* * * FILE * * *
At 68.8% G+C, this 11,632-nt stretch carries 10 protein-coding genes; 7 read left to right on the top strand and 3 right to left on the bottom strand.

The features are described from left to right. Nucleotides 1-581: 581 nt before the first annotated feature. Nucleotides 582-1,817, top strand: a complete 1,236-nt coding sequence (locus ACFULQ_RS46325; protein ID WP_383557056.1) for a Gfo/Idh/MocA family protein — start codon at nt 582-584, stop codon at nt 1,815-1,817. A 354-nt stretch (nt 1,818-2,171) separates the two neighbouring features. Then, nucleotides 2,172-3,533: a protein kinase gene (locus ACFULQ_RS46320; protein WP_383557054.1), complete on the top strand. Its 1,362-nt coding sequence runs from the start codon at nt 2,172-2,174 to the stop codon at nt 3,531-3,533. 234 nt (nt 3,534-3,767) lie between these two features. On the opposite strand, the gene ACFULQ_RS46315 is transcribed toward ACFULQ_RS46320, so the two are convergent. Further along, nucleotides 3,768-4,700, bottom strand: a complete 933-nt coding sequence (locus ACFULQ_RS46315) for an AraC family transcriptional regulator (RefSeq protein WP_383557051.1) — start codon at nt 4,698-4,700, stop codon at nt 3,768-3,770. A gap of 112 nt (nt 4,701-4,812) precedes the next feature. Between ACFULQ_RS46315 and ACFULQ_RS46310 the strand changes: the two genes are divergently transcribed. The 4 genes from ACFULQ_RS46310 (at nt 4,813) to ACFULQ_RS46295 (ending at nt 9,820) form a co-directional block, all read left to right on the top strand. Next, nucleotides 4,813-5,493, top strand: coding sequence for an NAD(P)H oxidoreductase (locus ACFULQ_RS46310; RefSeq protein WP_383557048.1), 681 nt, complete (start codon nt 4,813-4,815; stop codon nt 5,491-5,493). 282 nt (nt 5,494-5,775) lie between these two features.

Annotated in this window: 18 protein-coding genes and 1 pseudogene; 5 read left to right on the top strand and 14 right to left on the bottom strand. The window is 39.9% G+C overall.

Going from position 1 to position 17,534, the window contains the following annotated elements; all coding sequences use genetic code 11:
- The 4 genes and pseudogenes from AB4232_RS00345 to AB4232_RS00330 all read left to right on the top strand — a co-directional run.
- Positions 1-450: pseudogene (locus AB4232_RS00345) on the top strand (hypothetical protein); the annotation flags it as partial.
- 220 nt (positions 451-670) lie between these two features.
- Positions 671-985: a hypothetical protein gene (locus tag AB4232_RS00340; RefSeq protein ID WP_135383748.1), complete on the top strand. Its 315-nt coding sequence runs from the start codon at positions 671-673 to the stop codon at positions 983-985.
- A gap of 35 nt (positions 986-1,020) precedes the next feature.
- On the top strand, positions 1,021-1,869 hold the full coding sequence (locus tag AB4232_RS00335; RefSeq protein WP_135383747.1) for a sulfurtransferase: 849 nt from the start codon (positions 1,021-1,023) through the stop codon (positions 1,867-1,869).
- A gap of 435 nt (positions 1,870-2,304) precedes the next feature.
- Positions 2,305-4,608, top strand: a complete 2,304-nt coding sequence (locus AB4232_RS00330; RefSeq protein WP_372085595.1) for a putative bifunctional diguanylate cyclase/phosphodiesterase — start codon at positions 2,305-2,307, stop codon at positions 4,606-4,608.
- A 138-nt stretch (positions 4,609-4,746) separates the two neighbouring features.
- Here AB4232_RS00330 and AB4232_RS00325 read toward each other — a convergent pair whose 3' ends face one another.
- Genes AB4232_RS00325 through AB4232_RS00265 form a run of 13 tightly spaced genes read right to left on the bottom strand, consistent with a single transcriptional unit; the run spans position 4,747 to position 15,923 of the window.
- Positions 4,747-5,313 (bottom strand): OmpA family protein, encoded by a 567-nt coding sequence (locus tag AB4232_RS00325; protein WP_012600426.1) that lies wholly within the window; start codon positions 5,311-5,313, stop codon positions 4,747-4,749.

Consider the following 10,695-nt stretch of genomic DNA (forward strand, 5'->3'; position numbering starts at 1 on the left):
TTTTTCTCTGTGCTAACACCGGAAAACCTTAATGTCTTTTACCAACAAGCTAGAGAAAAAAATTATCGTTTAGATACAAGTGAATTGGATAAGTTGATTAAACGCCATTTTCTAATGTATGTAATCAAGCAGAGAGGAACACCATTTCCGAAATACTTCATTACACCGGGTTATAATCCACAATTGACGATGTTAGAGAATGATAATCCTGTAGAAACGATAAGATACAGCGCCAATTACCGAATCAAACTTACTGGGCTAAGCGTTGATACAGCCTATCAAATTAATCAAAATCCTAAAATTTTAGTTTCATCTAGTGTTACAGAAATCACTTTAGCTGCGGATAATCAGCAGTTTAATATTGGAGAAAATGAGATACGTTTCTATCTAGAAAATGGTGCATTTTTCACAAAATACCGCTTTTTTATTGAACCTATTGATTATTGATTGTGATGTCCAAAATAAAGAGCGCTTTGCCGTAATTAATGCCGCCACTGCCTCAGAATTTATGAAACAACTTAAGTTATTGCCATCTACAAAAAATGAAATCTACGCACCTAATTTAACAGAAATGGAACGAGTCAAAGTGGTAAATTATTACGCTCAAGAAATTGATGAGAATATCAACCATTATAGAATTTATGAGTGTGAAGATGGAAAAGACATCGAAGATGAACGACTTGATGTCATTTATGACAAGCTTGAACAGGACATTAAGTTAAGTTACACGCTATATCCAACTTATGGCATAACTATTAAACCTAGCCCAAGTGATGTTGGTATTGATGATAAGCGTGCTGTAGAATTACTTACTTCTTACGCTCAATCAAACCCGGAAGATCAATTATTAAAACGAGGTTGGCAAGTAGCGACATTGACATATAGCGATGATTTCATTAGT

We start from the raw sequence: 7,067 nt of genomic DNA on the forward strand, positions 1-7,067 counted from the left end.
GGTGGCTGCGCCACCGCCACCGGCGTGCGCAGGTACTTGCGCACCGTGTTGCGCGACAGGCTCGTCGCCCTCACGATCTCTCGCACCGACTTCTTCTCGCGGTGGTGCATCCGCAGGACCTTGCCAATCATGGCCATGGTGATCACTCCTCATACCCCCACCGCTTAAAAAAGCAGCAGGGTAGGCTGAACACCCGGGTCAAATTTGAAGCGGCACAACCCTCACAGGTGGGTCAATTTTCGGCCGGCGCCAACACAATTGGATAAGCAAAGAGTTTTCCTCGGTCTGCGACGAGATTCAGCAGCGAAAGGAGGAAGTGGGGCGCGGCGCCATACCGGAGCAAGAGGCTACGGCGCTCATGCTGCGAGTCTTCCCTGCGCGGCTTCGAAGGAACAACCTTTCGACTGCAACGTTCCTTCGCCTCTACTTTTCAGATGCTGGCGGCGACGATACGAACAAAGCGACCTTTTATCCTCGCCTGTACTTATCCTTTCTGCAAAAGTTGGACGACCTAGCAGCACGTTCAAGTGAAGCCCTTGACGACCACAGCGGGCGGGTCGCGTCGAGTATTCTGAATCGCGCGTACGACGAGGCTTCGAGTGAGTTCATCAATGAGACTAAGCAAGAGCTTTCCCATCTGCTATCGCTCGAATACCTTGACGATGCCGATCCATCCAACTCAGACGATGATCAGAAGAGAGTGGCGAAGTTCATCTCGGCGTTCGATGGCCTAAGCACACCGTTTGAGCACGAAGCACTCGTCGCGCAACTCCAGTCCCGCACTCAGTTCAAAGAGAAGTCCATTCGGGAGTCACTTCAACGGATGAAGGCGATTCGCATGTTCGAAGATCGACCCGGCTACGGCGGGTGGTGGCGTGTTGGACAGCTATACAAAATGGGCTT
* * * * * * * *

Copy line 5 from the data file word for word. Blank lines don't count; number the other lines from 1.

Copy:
- The 4 genes and pseudogenes from AB4232_RS00345 to AB4232_RS00330 all read left to right on the top strand — a co-directional run.